Monday, June 4, 2012

Medicaid Much More Than Medical Care

Georgia plans to revamp its Medicaid program, possibly by expanding the use of for-profit companies to manage care for more recipients. Sunday’s Atlanta Journal-Constitution reported on the potential advantages and risks to the poor and elderly for whom Medicaid is a lifeline. Today, the paper examines the effect on disabled Georgians who often get job training and other assistance through Medicaid to help them live independently.

Francel Kendrick, 23, works
restocking the nurse supply carts
in the cardiac ICU at Emory
University Hospital
ATLANTA -- People like Francel Kendrick once spent most of their lives locked inside state hospitals. Today, because of Georgia’s Medicaid program, Kendrick and thousands of disabled people like him can hold down a job and ride a city bus to their own homes after work.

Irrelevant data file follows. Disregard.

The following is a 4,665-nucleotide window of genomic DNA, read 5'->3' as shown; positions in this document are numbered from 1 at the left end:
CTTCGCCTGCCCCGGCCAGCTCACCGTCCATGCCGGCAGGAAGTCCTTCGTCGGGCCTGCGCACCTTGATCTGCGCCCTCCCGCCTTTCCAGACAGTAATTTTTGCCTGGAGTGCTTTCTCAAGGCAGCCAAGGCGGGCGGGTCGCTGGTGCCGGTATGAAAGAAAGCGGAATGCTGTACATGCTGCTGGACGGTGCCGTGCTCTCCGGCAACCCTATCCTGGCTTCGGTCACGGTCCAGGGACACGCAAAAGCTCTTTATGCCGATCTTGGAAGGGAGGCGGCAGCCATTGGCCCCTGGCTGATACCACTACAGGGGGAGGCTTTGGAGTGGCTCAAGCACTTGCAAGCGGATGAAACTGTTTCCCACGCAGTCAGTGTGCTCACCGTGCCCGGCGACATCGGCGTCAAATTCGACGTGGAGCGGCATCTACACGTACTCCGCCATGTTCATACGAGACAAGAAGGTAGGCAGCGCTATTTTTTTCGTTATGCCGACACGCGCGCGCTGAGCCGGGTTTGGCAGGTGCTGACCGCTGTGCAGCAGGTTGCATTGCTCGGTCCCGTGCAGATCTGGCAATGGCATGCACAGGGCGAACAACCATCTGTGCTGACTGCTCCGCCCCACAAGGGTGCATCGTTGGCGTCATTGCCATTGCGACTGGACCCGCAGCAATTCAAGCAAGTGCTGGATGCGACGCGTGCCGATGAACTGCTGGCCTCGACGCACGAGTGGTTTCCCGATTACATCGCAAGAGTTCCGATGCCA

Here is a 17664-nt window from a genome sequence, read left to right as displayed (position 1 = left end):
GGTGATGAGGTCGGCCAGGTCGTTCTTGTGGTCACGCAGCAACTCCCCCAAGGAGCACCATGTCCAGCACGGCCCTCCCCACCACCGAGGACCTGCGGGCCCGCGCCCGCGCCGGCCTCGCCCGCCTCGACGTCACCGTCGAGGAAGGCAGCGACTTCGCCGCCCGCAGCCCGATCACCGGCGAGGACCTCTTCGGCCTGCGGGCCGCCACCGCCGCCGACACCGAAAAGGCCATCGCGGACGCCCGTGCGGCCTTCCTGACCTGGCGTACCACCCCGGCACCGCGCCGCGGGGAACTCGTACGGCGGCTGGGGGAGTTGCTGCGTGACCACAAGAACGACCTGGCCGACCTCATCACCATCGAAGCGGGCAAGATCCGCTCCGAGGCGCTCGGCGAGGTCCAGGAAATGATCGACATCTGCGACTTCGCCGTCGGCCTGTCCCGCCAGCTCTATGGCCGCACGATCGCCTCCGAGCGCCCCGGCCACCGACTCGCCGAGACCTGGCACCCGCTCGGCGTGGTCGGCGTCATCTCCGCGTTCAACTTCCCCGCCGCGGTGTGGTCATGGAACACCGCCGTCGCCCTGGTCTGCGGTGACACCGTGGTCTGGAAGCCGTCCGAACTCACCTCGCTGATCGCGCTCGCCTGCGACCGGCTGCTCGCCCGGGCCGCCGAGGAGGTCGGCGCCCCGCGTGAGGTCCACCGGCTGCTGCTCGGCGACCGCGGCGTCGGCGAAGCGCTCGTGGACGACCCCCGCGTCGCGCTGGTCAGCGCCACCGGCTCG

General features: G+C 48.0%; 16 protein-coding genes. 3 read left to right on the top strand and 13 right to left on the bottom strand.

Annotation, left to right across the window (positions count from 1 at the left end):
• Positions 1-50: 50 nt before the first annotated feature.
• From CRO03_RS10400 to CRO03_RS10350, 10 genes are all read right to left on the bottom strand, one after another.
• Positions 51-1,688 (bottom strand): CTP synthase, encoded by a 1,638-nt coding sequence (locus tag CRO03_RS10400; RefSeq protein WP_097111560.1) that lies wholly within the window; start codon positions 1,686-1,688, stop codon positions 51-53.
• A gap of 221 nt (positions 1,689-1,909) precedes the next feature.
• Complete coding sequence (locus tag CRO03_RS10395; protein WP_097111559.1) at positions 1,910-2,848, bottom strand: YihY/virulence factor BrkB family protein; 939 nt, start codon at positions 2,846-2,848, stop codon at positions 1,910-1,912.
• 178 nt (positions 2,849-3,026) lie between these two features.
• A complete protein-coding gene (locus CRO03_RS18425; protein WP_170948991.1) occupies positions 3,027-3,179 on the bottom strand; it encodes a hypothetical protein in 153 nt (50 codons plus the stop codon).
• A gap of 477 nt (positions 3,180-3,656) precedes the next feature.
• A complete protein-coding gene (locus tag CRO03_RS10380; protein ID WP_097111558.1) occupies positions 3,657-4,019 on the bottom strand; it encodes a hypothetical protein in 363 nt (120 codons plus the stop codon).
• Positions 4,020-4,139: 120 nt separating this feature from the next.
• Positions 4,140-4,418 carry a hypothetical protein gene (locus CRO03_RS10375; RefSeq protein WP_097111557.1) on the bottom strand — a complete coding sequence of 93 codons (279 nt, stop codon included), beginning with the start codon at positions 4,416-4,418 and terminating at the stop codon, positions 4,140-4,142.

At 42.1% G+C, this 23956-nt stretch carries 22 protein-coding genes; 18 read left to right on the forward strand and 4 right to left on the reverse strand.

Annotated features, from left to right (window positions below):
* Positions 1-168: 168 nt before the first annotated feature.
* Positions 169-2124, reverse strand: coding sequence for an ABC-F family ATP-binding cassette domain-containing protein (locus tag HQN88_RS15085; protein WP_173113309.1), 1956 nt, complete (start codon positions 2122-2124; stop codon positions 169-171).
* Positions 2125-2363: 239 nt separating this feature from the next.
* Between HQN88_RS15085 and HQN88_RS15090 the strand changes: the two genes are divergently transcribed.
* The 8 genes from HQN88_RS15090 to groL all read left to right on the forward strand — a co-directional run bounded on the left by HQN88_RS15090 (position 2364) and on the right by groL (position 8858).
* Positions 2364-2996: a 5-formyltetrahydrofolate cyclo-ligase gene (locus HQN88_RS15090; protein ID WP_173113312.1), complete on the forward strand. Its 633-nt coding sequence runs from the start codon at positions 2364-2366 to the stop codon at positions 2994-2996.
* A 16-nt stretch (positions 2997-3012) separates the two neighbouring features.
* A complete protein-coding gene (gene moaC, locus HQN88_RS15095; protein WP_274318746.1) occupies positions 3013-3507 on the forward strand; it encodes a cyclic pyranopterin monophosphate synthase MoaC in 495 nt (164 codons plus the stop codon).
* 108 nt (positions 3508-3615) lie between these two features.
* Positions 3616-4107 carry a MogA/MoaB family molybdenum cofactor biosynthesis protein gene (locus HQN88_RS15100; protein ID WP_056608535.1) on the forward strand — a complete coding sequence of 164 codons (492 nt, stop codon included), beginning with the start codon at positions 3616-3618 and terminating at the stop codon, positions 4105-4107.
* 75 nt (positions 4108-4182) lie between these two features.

Medicaid isn’t just a health plan for low-income people. These days, it’s a job training program, relief for a mom with an autistic son and crisis teams to help someone with schizophrenia live a stable life in the community.

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